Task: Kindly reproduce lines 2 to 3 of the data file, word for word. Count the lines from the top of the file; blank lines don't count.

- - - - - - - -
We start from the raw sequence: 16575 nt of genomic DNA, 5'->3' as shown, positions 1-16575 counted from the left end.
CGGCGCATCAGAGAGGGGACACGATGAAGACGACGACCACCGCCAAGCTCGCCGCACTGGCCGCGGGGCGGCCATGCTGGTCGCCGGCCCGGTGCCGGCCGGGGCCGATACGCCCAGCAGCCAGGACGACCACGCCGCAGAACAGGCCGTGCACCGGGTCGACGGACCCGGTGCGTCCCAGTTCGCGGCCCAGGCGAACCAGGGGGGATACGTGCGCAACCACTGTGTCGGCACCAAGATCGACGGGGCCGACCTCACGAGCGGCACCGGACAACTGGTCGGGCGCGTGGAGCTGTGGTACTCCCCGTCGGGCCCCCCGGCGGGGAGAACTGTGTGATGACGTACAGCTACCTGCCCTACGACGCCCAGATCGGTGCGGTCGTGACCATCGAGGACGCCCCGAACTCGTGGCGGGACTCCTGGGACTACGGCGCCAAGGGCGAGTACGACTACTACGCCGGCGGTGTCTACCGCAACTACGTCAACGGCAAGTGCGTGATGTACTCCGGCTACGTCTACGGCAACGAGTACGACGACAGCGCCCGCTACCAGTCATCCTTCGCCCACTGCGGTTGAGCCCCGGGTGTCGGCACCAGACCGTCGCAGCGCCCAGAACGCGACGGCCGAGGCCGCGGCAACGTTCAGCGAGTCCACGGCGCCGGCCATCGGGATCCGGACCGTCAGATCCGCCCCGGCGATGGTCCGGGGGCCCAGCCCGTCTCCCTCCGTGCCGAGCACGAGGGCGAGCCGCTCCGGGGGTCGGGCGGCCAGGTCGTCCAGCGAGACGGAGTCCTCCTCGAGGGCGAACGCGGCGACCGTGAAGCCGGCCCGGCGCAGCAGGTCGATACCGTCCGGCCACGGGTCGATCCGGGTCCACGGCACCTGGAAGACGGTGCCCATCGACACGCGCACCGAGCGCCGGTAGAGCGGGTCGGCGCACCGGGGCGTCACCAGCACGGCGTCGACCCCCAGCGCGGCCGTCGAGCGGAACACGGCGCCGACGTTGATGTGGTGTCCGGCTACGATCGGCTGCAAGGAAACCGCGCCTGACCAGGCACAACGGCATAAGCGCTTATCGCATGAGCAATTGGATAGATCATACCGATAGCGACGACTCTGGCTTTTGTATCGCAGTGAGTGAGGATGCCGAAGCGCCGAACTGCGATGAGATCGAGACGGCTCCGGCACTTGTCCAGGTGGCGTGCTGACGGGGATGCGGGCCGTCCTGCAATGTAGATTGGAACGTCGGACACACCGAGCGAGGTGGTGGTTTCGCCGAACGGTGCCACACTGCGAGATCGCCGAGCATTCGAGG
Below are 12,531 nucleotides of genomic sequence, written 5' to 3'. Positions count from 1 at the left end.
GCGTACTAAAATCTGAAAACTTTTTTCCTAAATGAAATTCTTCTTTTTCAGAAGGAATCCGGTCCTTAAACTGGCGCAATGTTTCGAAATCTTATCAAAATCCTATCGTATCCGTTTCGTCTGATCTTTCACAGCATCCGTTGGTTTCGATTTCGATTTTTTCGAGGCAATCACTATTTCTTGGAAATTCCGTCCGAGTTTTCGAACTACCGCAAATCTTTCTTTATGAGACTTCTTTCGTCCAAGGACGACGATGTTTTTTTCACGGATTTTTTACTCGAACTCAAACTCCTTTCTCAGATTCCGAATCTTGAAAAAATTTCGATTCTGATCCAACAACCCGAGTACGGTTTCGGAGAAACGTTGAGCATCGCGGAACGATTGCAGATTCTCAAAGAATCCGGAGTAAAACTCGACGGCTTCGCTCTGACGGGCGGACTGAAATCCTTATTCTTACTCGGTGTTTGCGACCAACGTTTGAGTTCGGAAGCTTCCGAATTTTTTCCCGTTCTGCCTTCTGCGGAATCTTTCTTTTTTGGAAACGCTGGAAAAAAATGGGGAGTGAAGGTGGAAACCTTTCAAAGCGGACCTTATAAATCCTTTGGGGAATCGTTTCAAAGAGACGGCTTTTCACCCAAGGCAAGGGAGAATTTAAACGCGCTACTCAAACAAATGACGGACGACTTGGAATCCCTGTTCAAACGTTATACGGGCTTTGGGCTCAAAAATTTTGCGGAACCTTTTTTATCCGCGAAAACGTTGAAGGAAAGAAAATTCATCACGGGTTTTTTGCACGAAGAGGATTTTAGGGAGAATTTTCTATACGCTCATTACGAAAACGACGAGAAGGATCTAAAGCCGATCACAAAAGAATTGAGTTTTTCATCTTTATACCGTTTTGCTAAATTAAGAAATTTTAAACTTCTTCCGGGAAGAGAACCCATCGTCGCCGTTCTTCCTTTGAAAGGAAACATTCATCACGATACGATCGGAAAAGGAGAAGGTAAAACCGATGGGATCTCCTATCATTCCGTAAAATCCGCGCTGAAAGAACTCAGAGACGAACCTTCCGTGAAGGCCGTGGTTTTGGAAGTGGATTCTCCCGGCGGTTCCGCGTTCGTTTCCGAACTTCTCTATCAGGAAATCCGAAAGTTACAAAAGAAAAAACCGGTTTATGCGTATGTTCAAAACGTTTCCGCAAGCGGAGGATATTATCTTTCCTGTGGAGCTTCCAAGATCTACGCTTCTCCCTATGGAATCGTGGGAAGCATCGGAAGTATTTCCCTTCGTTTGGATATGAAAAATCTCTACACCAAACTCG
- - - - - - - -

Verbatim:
CGGCGCATCAGAGAGGGGACACGATGAAGACGACGACCACCGCCAAGCTCGCCGCACTGGCCGCGGGGCGGCCATGCTGGTCGCCGGCCCGGTGCCGGCCGGGGCCGATACGCCCAGCAGCCAGGACGACCACGCCGCAGAACAGGCCGTGCACCGGGTCGACGGACCCGGTGCGTCCCAGTTCGCGGCCCAGGCGAACCAGGGGGGATACGTGCGCAACCACTGTGTCGGCACCAAGATCGACGGGGCCGACCTCACGAGCGGCACCGGACAACTGGTCGGGCGCGTGGAGCTGTGGTACTCCCCGTCGGGCCCCCCGGCGGGGAGAACTGTGTGATGACGTACAGCTACCTGCCCTACGACGCCCAGATCGGTGCGGTCGTGACCATCGAGGACGCCCCGAACTCGTGGCGGGACTCCTGGGACTACGGCGCCAAGGGCGAGTACGACTACTACGCCGGCGGTGTCTACCGCAACTACGTCAACGGCAAGTGCGTGATGTACTCCGGCTACGTCTACGGCAACGAGTACGACGACAGCGCCCGCTACCAGTCATCCTTCGCCCACTGCGGTTGAGCCCCGGGTGTCGGCACCAGACCGTCGCAGCGCCCAGAACGCGACGGCCGAGGCCGCGGCAACGTTCAGCGAGTCCACGGCGCCGGCCATCGGGATCCGGACCGTCAGATCCGCCCCGGCGATGGTCCGGGGGCCCAGCCCGTCTCCCTCCGTGCCGAGCACGAGGGCGAGCCGCTCCGGGGGTCGGGCGGCCAGGTCGTCCAGCGAGACGGAGTCCTCCTCGAGGGCGAACGCGGCGACCGTGAAGCCGGCCCGGCGCAGCAGGTCGATACCGTCCGGCCACGGGTCGATCCGGGTCCACGGCACCTGGAAGACGGTGCCCATCGACACGCGCACCGAGCGCCGGTAGAGCGGGTCGGCGCACCGGGGCGTCACCAGCACGGCGTCGACCCCCAGCGCGGCCGTCGAGCGGAACACGGCGCCGACGTTGATGTGGTGTCCGGCTACGATCGGCTGCAAGGAAACCGCGCCTGACCAGGCACAACGGCATAAGCGCTTATCGCATGAGCAATTGGATAGATCATACCGATAGCGACGACTCTGGCTTTTGTATCGCAGTGAGTGAGGATGCCGAAGCGCCGAACTGCGATGAGATCGAGACGGCTCCGGCACTTGTCCAGGTGGCGTGCTGACGGGGATGCGGGCCGTCCTGCAATGTAGATTGGAACGTCGGACACACCGAGCGAGGTGGTGGTTTCGCCGAACGGTGCCACACTGCGAGATCGCCGAGCATTCGAGG
Below are 12,531 nucleotides of genomic sequence, written 5' to 3'. Positions count from 1 at the left end.